Conceptualizing enthalpy

Moderators: Chem_Mod, Chem_Admin

Posts: 29
Joined: Fri Sep 29, 2017 7:05 am

Conceptualizing enthalpy

Postby andrewr2H » Wed Jan 10, 2018 8:56 pm

I was a little confused about the equation q/p = enthalpy. During Monday's lecture Dr. Lavelle defined enthalpy as the heat released or absorbed during a chemical reaction or phase change (change in heat), but I'm confused over why the heat released or absorbed is equal to heat at constant pressure.

Specifically, the questions I have are as follows:

Firstly, what specifically is q/p the heat of?
Secondly, does this equation not say that the change in some heat, is equal to that "same" heat itself, but just at constant pressure??
And thirdly, if the second is true, how?

Britney Alvey 1B
Posts: 31
Joined: Fri Jun 23, 2017 11:39 am

Re: Conceptualizing enthalpy

Postby Britney Alvey 1B » Wed Jan 10, 2018 10:07 pm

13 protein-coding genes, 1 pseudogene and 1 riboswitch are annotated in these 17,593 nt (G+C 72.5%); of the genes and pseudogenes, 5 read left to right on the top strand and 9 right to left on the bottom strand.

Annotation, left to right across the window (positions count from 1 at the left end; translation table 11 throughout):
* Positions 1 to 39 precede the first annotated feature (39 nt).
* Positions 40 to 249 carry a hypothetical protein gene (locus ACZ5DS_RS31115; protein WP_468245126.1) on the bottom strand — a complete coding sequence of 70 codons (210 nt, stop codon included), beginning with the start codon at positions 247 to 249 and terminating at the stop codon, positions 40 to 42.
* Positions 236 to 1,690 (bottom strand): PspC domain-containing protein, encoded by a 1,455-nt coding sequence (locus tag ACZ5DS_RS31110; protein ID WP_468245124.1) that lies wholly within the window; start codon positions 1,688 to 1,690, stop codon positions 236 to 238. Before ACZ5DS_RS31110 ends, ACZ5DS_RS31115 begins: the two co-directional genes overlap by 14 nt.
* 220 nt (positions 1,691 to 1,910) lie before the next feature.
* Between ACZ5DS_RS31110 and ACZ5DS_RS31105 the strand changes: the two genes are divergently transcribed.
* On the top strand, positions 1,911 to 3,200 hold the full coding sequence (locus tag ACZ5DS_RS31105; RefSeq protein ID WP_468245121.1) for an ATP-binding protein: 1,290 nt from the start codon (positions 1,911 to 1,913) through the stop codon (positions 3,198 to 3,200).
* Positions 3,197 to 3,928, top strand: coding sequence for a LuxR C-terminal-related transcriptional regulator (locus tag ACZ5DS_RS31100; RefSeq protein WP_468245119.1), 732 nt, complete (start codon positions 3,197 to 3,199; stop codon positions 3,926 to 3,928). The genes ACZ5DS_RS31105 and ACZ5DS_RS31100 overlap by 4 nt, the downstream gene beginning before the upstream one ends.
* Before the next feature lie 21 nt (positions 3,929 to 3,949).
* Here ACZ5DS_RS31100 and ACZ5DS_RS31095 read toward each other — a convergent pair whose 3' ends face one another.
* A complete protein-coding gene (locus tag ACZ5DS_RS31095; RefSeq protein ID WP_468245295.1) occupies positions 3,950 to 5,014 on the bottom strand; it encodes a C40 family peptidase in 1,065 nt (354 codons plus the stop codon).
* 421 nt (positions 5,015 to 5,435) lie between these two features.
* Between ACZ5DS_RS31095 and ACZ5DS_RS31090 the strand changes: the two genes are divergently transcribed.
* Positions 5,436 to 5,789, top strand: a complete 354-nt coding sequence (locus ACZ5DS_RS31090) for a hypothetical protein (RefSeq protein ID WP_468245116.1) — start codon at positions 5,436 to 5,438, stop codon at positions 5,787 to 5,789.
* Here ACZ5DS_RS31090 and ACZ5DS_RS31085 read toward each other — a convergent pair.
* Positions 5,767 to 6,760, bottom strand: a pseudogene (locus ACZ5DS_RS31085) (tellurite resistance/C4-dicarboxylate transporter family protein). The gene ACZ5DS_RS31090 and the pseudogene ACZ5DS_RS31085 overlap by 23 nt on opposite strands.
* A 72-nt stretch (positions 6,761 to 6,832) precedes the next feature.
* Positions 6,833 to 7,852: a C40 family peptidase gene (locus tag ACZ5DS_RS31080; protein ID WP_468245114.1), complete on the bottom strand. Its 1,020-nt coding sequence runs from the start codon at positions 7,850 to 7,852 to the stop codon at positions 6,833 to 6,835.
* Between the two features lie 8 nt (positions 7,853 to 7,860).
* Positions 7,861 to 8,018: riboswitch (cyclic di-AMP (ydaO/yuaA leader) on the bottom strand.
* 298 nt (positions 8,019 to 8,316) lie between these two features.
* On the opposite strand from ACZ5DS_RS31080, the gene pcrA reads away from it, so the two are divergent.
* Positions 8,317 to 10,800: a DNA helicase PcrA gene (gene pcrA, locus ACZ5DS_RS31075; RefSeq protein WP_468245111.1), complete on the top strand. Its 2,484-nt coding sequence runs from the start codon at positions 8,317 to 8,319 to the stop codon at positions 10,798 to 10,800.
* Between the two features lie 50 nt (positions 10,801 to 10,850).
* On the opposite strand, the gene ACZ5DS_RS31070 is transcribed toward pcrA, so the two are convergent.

1. is the heat of the system at constant pressure.
2. It might help if you look at it this way: . If you assume that the system can only do expansion work then you can substitute in that and . Also, because the system is at a constant pressure, then the external pressure equals the pressure of the system, .This leaves you with .

Anna Okabe
Posts: 30
Joined: Fri Sep 29, 2017 7:06 am

Re: Conceptualizing enthalpy

Postby Anna Okabe » Wed Jan 10, 2018 10:09 pm

Q/p is the heat of the system, or the heat required/generated by the formation or breaking of the bonds. The pressure must be constant because according to the ideal gas law, if one part of the system, such as pressure, changes, temperature can also change.

Return to “Reaction Enthalpies (e.g., Using Hess’s Law, Bond Enthalpies, Standard Enthalpies of Formation)”

Who is online

Users browsing this forum: No registered users and 3 guests